Day job (remotely) absorbed my day, so today I only have two brief items
(1) (H/t: a friend): Systems biologist, Prof. Ron Milo from the Weizmann Institute has released coronavirus by the numbers, with nearly daily updates. The “numbers” are accompanied by explanatory text written in a way that non-biologists can follow it — not “obscured by clouds” of jargon.
(2) I had an online conversation with a leading neuroscientist about our response to stress in such a situation. In a nutshell: our stress response system is optimized for a very different scenario: a lion or pack of wolves coming after you. Heart rate and blood pressure going up, blood sugar and cortisol levels… all great if you need your running speed and reflexes boosted to escape from a predator.
The trouble is with more diffuse, long-term threats like a COVID19 epidemic leading to “chronic stress”. The results is anxiety, sleep deprivation, depressed immune response, … He suggested meditation [his response when I suggested old-school Jewish prayer instead was rather bemused ;)], exercise (even in the house if confined there, outdoors if possible), and any sort of enrichment activity that you derive joy from.
At my observation that obsessive news readers may simply have to “ration” the news updates, since it’s possible to be distracted 24/7 by them and kept in a permanent state of anxiety, the neuroscientist nodded.
(3) Via Instapundit: The same French team at the Mediterranean Institute for Infectious Diseases in Marseille, which reported an initial pilot clinical trial with an hydroxyquinoline-azithromycin combo now has a larger study out:
In 80 in-patients receiving a combination of hydroxychloroquine and azithromycin, the team found a clinical improvement in all but one 86 year-old patient who died, and one 74-year old patient still in intensive care unit. The team also found that, by administering hydroxychloroquine combined with azithromycin, they were able to observe an improvement in all cases, except in one patient who arrived with an advanced form, who was over the age of 86, and in whom the evolution was irreversible, according to a new paper published today in IHU Méditerranée Infection.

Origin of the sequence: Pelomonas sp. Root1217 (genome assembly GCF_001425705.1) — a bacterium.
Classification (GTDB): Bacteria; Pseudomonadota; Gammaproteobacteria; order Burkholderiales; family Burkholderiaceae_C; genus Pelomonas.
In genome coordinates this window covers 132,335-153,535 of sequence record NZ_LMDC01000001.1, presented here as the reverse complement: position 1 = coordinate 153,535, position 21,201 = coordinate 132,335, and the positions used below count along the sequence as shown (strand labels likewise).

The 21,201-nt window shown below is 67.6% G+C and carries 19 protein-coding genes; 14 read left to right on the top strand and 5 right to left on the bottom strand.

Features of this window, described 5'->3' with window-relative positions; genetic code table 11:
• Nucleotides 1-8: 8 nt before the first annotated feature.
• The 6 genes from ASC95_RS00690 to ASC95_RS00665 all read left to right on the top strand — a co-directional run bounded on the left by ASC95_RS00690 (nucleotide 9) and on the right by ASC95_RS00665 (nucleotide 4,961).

“For all other patients in the cohort of 80 people, the combination of hydroxychloroquine and azithromycin resulted in a clinical improvement that appeared significant when compared to the natural evolution in patients with a definite outcome, as described in the literature. In a cohort of 191 Chinese inpatients, of whom 95% received antibiotics and 21% received an association of lopinavir and ritonavir, the median duration of fever was 12 days and that of cough 19 days in survivors, with a 28% case-fatality rate (18),” the research team said.
The team went on to say: “Thus, in addition to its direct therapeutic role, this association can play a role in controlling the disease epidemic by limiting the duration of virus shedding, which can last for several weeks in the absence of specific treatment. In our Institute, which contains 75 individual rooms for treating highly contagious patients, we currently have a turnover rate of 1/3 which allows us to receive a large number of these contagious patients with early discharge. Chloroquine and hydroxychloroquine are extremely well-known drugs which have already been prescribed to billions of people.”
“In conclusion, we confirm the efficacy of hydroxychloroquine associated with azithromycin in the treatment of COVID-19 and its potential effectiveness in the early impairment of contagiousness. Given the urgent therapeutic need to manage this disease with effective and safe drugs and given the negligible cost of both hydroxychloroquine and azithromycin, we believe that other teams should urgently evaluate this therapeutic strategy both to avoid the spread of the disease and to treat patients before severe irreversible respiratory complications take hold,” the team concluded.
Preprint online at https://www.mediterranee-infection.com/wp-content/uploads/2020/03/COVID-IHU-2-1.pdf
Related, Carmi Sheffer, an Israeli doctor working in Italy shares some experiences in the Times Of Israel.
In Padua, the autoimmune medicine Tocilizumab has proven effective, but can only be used once it is established that no other viruses or bacteria are present in the patients’ bodies, he said. The hospital where he works has also seen positive results from the antiviral drug Remdesivir, he added.
[…] One technique he said had yielded dramatic results was to have patients lie on their stomach instead of on their back while on a ventilator. “Suddenly the oxygen level in the blood jumped [up],” he said.
[A source in Belgium told me they had started doing this as well.]
Dr. Sheffer believes, “I think the worst is behind us. We will control the virus and flatten the curve within a few weeks, but the closure will continue until June,” he predicted.